# Explain =LOOKUP(2,1/(A2:A10=D2),B2:B10)

1. ## Explain =LOOKUP(2,1/(A2:A10=D2),B2:B10)

Hi,

So I have got that formula by googling that gives the last instance of value of a look up but cant understand its functionality.

Someone plz explain. Also, other formula for achieving same result if any.

I have attached my file as well.

Thanks.

2. ## Re: Explain =LOOKUP(2,1/(A2:A10=D2),B2:B10)

Hi and welcome to the forum

Here is an explanation given by Tony Valko on how "LOOKUP(2,1/" works.

As an alternative function you can use =INDEX(B2:B10,MATCH(D2,A2:A10,1))

http://www.pcreview.co.uk/forums/doe...-t3729826.html

3. ## Re: Explain =LOOKUP(2,1/(A2:A10=D2),B2:B10)

For a list of items in A2:A10

D2: (the value to find)
E2: =LOOKUP(2,1/(A2:A10=D2),B2:B10))

The 1/(A2:A10=D2) phrase in that formula calculates an array of #DIV/0!'s and 1's.
Since we're trying to match 2 (which is larger than any of the calculated numeric values), the LOOKUP function ignores the errors and returns the value associated with the
LAST numeric item in the array.

Does that help?

4. ## Re: Explain =LOOKUP(2,1/(A2:A10=D2),B2:B10)

Hi.

Thought I may as well through in my two cents' worth!

The breakdown is as follows:

=LOOKUP(2,1/(A2:A10=D2),B2:B10)

The part in red tests each of the values in A2:A10 against the condition of whether they are equal to the value in D2 or not. Hence, it will resolve to a string of TRUE/FALSE returns, i.e.:

=LOOKUP(2,1/({FALSE;FALSE;FALSE;TRUE;TRUE;FALSE;FALSE;FALSE;FALSE}),B2:B10)

The clever part of this construction is the next bit, which involves taking the reciprocal of each of these Boolean TRUE/FALSE values, and exploiting the fact that, when coerced by any suitable mathematical operation, e.g. division, these Boolean TRUE/FALSE values are converted to their numerical equivalents (TRUE = 1, FALSE = 0), so that:

=LOOKUP(2,1/({FALSE;FALSE;FALSE;TRUE;TRUE;FALSE;FALSE;FALSE;FALSE}),B2:B10)

becomes:

=LOOKUP(2,{#DIV/0!;#DIV/0!;#DIV/0!;1;1;#DIV/0!;#DIV/0!;#DIV/0!;#DIV/0!},B2:B10)

since 1/FALSE becomes 1/0, i.e. #DIV/0! and 1/TRUE becomes 1/1, i.e. 1.

Now, if the lookup_value is NOT found within the lookup_vector, LOOKUP returns the LAST value in that array which is less than the lookup_value. And, since we know that our array consists of only either 1s or #DIV/0!s, all that we have to do is choose a lookup_value which is greater than 1.

Any such value will do, though obviously there is some logic (and elegance) in choosing 2.

Since the last non-error value in the above array occurs in position 5 (highlighted):

=LOOKUP(2,{#DIV/0!;#DIV/0!;#DIV/0!;1;1;#DIV/0!;#DIV/0!;#DIV/0!;#DIV/0!},B2:B10)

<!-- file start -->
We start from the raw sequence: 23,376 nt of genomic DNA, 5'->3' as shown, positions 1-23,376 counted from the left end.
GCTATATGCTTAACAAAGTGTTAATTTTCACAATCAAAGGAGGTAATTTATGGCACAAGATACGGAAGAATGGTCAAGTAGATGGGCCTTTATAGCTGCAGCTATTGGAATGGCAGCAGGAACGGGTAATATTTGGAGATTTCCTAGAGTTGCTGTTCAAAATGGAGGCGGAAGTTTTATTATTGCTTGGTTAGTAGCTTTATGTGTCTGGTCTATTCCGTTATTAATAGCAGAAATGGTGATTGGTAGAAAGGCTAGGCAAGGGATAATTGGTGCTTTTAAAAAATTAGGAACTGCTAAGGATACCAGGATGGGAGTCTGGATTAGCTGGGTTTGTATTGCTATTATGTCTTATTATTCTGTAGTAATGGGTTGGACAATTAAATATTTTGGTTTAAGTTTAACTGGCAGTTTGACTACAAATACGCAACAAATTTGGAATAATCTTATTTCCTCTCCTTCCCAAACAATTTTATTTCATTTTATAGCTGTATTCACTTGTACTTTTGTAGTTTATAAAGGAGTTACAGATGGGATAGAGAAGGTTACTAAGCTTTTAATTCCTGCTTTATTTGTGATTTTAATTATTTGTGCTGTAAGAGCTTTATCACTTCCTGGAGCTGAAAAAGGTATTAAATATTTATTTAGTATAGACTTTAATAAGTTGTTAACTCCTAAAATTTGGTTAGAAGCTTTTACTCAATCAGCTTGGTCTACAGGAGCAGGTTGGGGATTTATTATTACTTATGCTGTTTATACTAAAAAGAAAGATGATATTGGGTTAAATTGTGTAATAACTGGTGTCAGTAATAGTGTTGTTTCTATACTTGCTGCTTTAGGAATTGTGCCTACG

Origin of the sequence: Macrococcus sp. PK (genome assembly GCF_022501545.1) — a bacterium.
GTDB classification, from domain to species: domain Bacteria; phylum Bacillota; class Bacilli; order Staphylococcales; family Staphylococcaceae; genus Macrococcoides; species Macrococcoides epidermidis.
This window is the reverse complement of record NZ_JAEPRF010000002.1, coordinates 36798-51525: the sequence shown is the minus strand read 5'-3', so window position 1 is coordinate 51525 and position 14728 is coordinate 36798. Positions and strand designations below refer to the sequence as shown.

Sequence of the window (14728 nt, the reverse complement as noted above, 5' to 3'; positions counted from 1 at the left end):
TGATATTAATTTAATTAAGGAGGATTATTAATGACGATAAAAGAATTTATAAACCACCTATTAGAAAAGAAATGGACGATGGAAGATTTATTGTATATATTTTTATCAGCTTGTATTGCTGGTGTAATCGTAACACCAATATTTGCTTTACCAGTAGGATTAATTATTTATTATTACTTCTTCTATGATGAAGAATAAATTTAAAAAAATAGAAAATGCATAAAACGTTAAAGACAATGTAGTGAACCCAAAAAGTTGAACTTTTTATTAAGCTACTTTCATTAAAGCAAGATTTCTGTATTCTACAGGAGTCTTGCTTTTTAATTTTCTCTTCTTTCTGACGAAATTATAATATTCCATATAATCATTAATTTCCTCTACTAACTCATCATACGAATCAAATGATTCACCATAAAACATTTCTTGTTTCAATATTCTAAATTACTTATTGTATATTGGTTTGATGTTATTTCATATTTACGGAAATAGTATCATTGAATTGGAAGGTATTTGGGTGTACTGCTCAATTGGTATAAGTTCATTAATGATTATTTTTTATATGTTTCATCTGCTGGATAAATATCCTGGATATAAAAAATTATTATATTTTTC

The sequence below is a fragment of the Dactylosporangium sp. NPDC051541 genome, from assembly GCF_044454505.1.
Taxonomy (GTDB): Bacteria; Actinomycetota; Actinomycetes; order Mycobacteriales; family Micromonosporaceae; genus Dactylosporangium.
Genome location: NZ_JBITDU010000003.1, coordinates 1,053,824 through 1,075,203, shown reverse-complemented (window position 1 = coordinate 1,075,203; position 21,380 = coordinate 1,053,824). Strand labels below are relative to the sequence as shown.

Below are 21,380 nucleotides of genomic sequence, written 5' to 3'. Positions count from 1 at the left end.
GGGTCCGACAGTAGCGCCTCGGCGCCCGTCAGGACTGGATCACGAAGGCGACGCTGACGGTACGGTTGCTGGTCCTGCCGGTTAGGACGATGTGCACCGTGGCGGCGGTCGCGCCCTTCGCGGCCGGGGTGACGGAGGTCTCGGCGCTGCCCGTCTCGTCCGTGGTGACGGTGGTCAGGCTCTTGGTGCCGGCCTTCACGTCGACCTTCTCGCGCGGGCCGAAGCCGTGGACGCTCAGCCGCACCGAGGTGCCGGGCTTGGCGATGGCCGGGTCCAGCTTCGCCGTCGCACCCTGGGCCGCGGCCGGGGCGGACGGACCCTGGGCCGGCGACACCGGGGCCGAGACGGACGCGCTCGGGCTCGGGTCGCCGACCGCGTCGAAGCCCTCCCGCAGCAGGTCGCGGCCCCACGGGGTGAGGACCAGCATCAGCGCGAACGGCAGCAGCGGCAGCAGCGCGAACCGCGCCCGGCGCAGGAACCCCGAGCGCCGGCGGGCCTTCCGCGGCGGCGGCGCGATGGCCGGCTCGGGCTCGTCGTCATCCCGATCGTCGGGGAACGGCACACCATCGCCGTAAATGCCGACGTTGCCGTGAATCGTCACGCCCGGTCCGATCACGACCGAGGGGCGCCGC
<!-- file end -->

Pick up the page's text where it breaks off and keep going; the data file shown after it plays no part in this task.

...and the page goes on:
Excel is instructed to return the value from the corresponding position in the range B2:B10, i.e. "ras", as you can see below:

Hope that helps.

Regards

5. ## Re: Explain =LOOKUP(2,1/(A2:A10=D2),B2:B10)

Thanks all for the replies, esp. Xor, his reply was detailed and in layman's term that I could follow...

6. ## Re: Explain =LOOKUP(2,1/(A2:A10=D2),B2:B10)

Originally Posted by AlKey
Hi and welcome to the forum

Here is an explanation given by Tony Valko on how "LOOKUP(2,1/" works.

As an alternative function you can use =INDEX(B2:B10,MATCH(D2,A2:A10,1))

http://www.pcreview.co.uk/forums/doe...-t3729826.html
thanks for that simple and alternative use on index and match(1), i had always used index and match for reverse lookup and dynamic look ups.. learnt something new...

7. ## Re: Explain =LOOKUP(2,1/(A2:A10=D2),B2:B10)

You're welcome and thank you for the feedback!

Please mark thread as "Solved" if your issue has been resolved. (Selecting Thread Tools -> Mark thread as Solved).

8. ## Re: Explain =LOOKUP(2,1/(A2:A10=D2),B2:B10)

I'm very familiar with this process, and if I wasn't, Ron and XOR LX's fine explanation above would settle that. However I believe I found a problem with it, though only tested in XL97 and XL03. If you specify full columns, you get #NUM!, and if you use the 1-isblank or NOT(ISBLANK alternate forms, you get the first, not the last, value in the column.

Below is a slight variation from the discussion above. This deals with finding the LAST VALUE in a column, rather than the last value matching a certain value.

(EDIT: Sorry! Earlier I omitted the <>"" in the next two formula )

lookup(2,1/(A:A<>""),A:A)
gives #NUM!

lookup(2,1/(A1:A65535<>""),A1:A65535)
is fine

lookup(2,1/(NOT(ISBLANK(A:A),A:A)
gives the value in A1, that is, the **top** value of the column, whereas I expected the BOTTOM one

lookup(2,1/(NOT(ISBLANK(A1:A65535),A1:A65535)
is fine

lookup(2,1/(NOT(ISBLANK(A1:A10),A1:A10)
is also fine for a reduced scope

I've run into problems with full columns in the past - I believe it was with SUMIF - so I sometimes have some gruesome looking arguments of B\$1:E\$65535 or such.

9. ## Re: Explain =LOOKUP(2,1/(A2:A10=D2),B2:B10)

Whole column references don't work in earlier versions of Excel. Don't slow your sheet up with up with B\$1:E\$65535, ulesss you DO have 65 thousand rows!!!

10. ## Re: Explain =LOOKUP(2,1/(A2:A10=D2),B2:B10)

Which versions did you test? BTW, I'm now testing your warning about wasted row checking!

11. ## Re: Explain =LOOKUP(2,1/(A2:A10=D2),B2:B10)

Anything before and including) 2003.

12. ## Re: Explain =LOOKUP(2,1/(A2:A10=D2),B2:B10)

I don't think you're at all right about that, unless you mean in the limited case of this thread's example (and I don't think you tested that either). If you can show me a formula that doesn't work in 2003 and prior, any formula, other than publicized additions such as the new SUMIFS, please share it. I and everyone have used A:A notation since the dark ages. (and SUMIF does in fact respect it)

13. ## Re: Explain =LOOKUP(2,1/(A2:A10=D2),B2:B10)

It was sumproduct that I remembered having an issue with. That is not a version issue - it applies to all versions.

Further, your comment about calculations not respecting the used range appears to be only a [theoretical] issue for UDFs per the following. Excel functions are purportedly optimized with respect to Used Range.